The author does a fantastic job of providing enough back story to set the stage for the eventual rescue mission.  To understand the situation in Yugoslavia, he provides a thorough discussion of the struggle for power between Adolf Hitler (1889-1945), Joseph Stalin (1878-1953) and Washington over the the small Baltic nation.  Inside the country, German forces are opposed by the Communist Josip Tito (1892-1980) and pro-western Draza Mihailovich (1893-1946).  Tito and Mihailovich are engaged in their own power struggle but determined to defeat the Nazi menace.  However, there were other events and agendas taking place outside of Yugoslavia that dictated the course of the war and came to haunt Winston Churchill (1874-1965), who later called Yugoslavia his biggest mistake of the war.  The three-way dance that ensued and the deception that occurred are covered here and will undoubtedly surprise many.  I found myself shaking my head at the series of mis-steps by Allied forces that seemed to be unaware of Stalin’s true and barely hidden agenda.

Those familiar with World War II history will know about the role of the Office of Strategic Services, under the direction of its first director, the legendary William Donovan (1883-1959).  The agency boasted such recruits as future Central Intelligence Director Allen Dulles (1893-1969) and celebrity chef Julia Child (1912-2004).  Today it might seem surprising that even civilians were recruited by intelligence agencies but during World War II, all bets were off.  The OSS dad a job to do and as we see in the book, they were determined not to fail.  Donovan’s ability to get President Franklin Roosevelt (1882-1945) to agree to the mission is one of the best anecdotes in the book and shows how urgent it became to rescue the stranded airmen.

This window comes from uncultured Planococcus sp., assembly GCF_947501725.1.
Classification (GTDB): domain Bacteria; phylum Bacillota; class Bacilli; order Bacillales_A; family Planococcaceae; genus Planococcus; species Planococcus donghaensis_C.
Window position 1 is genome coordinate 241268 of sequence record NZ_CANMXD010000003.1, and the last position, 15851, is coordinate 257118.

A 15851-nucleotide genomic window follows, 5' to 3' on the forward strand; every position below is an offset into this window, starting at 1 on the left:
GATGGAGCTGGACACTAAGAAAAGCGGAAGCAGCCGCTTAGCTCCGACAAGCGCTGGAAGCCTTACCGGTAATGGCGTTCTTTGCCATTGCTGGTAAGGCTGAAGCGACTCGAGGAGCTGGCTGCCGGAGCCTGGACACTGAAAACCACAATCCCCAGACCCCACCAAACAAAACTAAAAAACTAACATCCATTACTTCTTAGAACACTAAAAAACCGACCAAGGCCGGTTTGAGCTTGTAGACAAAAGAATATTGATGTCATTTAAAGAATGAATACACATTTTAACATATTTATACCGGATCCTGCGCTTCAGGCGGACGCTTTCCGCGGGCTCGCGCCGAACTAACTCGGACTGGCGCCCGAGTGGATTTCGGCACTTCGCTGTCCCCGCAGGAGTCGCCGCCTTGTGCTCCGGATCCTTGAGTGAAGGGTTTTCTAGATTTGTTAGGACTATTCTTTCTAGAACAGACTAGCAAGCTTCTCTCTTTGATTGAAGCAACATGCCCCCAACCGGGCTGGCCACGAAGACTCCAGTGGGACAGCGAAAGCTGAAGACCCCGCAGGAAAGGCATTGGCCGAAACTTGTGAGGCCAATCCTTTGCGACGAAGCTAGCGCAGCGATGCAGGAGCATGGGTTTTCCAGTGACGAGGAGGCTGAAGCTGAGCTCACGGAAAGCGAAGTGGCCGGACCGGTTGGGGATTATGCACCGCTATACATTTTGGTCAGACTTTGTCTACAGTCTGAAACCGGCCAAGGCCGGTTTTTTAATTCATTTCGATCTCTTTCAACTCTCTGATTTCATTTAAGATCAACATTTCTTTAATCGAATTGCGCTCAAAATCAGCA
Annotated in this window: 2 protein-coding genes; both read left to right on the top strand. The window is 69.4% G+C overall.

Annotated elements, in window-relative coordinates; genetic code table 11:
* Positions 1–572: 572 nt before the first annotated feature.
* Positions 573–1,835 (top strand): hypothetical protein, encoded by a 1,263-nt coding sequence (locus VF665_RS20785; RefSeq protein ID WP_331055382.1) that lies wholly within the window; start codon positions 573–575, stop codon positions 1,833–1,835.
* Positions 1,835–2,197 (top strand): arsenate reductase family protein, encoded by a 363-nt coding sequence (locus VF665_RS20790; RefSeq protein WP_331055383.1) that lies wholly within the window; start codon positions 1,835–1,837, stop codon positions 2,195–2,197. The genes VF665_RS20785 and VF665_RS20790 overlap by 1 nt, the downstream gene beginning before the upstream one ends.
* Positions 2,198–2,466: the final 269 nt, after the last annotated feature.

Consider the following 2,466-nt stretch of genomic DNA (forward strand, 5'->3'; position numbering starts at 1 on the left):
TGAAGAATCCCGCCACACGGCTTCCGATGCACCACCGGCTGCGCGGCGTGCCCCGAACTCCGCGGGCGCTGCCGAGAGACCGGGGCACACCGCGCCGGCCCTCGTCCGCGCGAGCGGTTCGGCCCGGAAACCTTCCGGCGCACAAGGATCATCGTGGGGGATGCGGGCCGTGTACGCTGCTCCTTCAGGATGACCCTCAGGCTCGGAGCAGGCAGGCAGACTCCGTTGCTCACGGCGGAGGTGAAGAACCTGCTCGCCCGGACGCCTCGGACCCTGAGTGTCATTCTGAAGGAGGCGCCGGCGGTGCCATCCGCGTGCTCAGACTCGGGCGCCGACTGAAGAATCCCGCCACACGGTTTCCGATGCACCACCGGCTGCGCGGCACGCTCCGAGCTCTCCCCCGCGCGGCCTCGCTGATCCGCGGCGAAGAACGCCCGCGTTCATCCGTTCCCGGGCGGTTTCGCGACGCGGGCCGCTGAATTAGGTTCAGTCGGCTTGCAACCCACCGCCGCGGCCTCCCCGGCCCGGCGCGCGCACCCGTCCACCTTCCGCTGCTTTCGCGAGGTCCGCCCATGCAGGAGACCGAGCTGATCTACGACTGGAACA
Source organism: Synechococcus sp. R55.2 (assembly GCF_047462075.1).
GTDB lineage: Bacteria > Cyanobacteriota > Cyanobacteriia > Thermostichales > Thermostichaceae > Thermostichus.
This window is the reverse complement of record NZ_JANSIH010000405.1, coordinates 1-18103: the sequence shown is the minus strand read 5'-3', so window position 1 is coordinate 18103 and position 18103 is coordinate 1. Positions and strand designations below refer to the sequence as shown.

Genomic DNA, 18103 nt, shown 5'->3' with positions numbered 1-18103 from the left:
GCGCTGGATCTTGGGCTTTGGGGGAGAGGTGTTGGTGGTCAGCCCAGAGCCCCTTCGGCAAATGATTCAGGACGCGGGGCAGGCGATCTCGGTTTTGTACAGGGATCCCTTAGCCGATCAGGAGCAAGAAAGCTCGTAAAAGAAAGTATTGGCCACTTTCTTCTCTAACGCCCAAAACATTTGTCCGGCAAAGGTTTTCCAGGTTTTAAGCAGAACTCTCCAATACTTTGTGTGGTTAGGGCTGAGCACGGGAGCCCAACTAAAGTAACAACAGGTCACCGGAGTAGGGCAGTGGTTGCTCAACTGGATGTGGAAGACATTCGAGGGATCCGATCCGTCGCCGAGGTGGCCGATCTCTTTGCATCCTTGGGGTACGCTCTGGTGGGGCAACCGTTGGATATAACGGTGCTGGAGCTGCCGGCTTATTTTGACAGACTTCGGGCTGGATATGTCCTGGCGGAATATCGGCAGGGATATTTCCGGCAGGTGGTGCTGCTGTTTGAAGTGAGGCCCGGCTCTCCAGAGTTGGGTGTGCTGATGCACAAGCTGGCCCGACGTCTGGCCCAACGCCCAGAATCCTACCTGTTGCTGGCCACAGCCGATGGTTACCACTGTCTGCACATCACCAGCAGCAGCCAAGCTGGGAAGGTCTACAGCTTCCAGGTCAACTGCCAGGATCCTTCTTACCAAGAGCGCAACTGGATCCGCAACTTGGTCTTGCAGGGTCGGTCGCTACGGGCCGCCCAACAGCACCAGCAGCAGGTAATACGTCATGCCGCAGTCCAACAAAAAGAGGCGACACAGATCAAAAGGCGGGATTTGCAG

The approval of Donovan’s request set into a motion a series of events that brought together several different departments and two governments in an effort to pull of a rescue mission that no one had ever attempted before.  The logistics are all covered in the book showing the high amount of risk that came with it.  The margin for error was virtually non-existent but the people involved rose to the call of duty and this part of the book is uplifting and also high on suspense. One mistake could result in falling into German hands and an international diplomatic nightmare.  But surprisingly not everyone was on the same page and the smaller battle between Washington and London is beyond surreal.  It is a story you do have to read to believe.